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Rainier Arms Forged Mil-Spec Upper Receiver$125.00Out of stockRainier Arms Forged Mil-Spec Upper Receiver Learn More
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AR 15 Parts: Frequently Asked Questions
GW. Ayers, Rainier Arms Firearms Academy
Q: Can I still buy AR15 parts?
A: Of course you can! As a matter of fact, it's pretty easy and availability if very good, particularly in the mid- to top-tier range. You must buy the receiver from an FFL (Federal Firearms License holder)and have the state and federal paperwork satisfied. If you are seeking a complete AR-type weapon, you must also see an FFL holder to get the red tape handled. This is a painless process.
Q: Are AR-15 parts universal?
A: The AR parts world is standardized, but we must be realistic. Parts are made my machines, and those machines are run by humans. When humans are involved, there will always be a few parts that fit the agreed-upon standard. We have all seen that claim, better than mil-spec. In most cases that's a good thing, but in a few circumstances might hinder function and/or assembly. The main remaining few differences I've seen mostly surround buffer tubes. Mil-spec tubes have largely taken over that world but there are still some civilian pattern ones in the market.
Q: Can you mix and match AR15 parts?
A: Yes. In fact, I think mix and match is the best part of having this system. The largest problem you might encounter is when trying to cross-load elements of the Direct Impingement system vs the gas piston system. DI parts are readily available, and gas piston parts as well, just sometimes not in such numbers. While the gas piston system has a lot of upsides and just a few downsides, the biggest drawback (at least in our opinion) is field repair using DI gun parts. There are tons of DI parts in the wild; much fewer Gas Piston ones to scavenge from in a pinch.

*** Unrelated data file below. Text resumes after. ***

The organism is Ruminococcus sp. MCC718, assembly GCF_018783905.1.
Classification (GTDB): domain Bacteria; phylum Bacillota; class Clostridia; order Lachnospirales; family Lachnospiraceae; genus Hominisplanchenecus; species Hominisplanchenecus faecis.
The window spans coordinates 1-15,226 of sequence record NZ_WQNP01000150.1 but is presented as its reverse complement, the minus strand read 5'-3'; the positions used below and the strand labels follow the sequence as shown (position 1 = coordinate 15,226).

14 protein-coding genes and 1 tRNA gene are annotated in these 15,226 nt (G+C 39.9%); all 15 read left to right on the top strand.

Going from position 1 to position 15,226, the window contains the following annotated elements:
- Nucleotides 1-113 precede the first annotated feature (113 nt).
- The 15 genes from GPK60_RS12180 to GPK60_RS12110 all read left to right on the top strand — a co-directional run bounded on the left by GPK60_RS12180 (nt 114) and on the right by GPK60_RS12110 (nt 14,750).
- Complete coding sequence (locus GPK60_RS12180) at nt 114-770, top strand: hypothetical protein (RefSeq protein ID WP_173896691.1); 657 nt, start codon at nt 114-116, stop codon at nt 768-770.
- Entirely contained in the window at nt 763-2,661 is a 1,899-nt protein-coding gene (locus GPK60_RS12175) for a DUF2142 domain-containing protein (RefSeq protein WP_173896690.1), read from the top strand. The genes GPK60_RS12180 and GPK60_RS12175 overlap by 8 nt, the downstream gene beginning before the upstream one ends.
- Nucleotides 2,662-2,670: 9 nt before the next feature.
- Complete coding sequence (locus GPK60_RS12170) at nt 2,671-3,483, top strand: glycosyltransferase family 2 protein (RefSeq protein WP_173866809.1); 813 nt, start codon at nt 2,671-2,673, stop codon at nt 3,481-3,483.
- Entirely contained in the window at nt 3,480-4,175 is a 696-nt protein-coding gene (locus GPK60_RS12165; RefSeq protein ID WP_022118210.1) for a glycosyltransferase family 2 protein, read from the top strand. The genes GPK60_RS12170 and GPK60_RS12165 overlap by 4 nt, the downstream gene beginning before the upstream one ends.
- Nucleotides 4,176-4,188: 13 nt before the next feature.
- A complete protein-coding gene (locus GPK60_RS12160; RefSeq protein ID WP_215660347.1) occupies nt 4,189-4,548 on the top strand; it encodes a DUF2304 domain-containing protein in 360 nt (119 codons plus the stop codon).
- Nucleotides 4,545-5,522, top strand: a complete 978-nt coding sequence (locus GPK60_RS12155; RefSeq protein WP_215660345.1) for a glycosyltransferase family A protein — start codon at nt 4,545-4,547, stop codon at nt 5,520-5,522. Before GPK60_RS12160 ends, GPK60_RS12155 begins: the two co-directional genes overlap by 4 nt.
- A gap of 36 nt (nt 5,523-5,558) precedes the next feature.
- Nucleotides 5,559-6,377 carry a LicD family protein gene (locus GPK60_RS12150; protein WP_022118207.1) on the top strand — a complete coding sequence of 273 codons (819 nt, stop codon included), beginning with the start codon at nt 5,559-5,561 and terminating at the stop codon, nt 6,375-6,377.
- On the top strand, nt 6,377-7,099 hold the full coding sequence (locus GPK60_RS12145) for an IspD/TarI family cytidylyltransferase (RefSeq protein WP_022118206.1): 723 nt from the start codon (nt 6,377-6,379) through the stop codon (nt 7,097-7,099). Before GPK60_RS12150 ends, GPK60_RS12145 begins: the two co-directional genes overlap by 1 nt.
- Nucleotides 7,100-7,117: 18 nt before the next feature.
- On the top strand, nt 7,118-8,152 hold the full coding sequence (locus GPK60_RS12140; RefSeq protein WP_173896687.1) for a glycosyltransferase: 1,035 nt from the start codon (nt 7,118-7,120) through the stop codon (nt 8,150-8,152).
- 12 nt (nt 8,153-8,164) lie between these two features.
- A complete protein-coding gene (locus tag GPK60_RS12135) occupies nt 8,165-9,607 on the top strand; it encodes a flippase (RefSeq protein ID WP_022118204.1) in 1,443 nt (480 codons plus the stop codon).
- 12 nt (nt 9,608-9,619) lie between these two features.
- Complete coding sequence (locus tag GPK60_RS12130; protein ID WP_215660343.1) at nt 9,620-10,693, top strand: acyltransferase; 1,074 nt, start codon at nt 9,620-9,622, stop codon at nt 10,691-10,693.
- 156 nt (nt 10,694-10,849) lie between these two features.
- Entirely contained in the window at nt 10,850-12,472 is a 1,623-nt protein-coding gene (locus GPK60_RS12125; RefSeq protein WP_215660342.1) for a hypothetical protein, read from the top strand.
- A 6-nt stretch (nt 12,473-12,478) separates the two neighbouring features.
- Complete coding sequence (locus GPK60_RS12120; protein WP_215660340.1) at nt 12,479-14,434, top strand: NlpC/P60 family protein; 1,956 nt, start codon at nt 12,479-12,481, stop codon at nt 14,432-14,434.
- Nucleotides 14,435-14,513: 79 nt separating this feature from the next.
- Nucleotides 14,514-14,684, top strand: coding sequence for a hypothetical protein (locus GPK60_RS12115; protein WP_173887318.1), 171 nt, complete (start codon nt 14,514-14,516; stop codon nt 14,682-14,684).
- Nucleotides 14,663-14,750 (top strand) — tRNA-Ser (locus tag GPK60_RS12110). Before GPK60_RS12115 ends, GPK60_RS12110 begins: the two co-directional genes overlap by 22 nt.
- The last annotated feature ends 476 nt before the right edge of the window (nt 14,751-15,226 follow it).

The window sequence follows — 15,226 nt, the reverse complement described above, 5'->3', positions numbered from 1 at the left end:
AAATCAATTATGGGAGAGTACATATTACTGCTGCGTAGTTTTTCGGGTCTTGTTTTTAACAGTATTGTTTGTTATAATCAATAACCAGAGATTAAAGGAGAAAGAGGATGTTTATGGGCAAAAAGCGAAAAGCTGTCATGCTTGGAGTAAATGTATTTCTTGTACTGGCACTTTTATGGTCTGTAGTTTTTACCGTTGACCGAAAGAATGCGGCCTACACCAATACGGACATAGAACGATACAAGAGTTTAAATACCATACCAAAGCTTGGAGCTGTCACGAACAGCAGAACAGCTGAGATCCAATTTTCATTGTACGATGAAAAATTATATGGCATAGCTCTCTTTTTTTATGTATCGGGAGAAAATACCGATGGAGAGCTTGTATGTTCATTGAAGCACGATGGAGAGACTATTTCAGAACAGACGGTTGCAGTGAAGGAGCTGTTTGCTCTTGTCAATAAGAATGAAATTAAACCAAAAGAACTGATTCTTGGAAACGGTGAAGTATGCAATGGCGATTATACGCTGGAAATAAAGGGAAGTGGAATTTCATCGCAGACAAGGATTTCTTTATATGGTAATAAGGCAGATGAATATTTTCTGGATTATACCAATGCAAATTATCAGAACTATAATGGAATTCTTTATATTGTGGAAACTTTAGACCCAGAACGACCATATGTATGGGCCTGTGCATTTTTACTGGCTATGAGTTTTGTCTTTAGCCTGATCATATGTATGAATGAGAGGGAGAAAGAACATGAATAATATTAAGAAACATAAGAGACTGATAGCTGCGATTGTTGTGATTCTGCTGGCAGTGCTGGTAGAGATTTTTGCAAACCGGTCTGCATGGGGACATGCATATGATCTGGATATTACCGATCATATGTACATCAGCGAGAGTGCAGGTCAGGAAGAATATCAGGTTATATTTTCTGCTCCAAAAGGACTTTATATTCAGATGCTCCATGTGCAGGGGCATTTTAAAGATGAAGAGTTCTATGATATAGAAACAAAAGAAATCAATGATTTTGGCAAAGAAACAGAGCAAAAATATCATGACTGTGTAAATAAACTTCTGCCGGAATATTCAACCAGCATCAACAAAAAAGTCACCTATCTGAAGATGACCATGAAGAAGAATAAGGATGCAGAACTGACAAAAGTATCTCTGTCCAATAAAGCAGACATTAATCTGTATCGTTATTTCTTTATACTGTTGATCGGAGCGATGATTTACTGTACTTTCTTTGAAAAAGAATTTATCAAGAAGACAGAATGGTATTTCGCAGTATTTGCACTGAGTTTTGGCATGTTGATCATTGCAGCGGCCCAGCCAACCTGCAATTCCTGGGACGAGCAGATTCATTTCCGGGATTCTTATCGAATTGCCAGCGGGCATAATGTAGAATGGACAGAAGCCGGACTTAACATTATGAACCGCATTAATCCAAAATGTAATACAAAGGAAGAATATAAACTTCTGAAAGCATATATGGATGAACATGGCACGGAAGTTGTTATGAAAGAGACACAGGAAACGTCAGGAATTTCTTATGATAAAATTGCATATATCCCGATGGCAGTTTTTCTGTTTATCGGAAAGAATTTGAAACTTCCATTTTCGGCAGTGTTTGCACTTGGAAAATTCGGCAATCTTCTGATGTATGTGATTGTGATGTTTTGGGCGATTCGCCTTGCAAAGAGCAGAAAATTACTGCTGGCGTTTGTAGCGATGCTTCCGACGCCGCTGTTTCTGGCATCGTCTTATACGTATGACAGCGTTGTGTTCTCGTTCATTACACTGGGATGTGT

Q: What parts will fail on an AR-15?
A: It depends. The quality of the parts kits and the manner in which the rifle was assembled has a lot to do with the wear and tear on the gun. I think the biggest wear item would be the gas rings on the bolt. They must be replaced periodically. There can be fist fights over the frequency you should inspect them. I suggest you check your owner’s manual for the recommended interval. After that, it's about barrel and gas port erosion. Thankfully for most of us, this isn’t an issue. Most of us don’t shoot them enough in harsh conditions to worry about this as a near-term consideration.
Q: What is the weakest part of an AR-15?
A: Bolt and chamber for sure. But. Proper maintenance and inspection of the bolt and chamber will keep this gun in the fight. Keep them clean and properly lubricated. This rule can be applied liberally across our lives and serve us well.
Q: Is it cheaper to buy or make an AR-15?
A: There is no easy answer to this question, but generally speaking…the fully assembled AR can be less expensive. When you assemble your own you control the entire parts configuration (and allocated budget). We tend to spend a bit more on the components that are important to us, like the trigger, barrel, and bolt carrier group.
Q: Can you legally own an a full-auto AR-15?
A: We absolutely can own Full Auto weapons in this great country of ours. However, there are a ton of hoops to jump through, and it is very expensive. Access varies from state to state and for most people it is easier to rent one than go through the expense of purchase and the tax stamp process. However, if you find it is a must-have and your state allows it, the ATF site can walk you through the process. Silencershop has a ton of information that can assist you in making the decision to purchase class III weapons.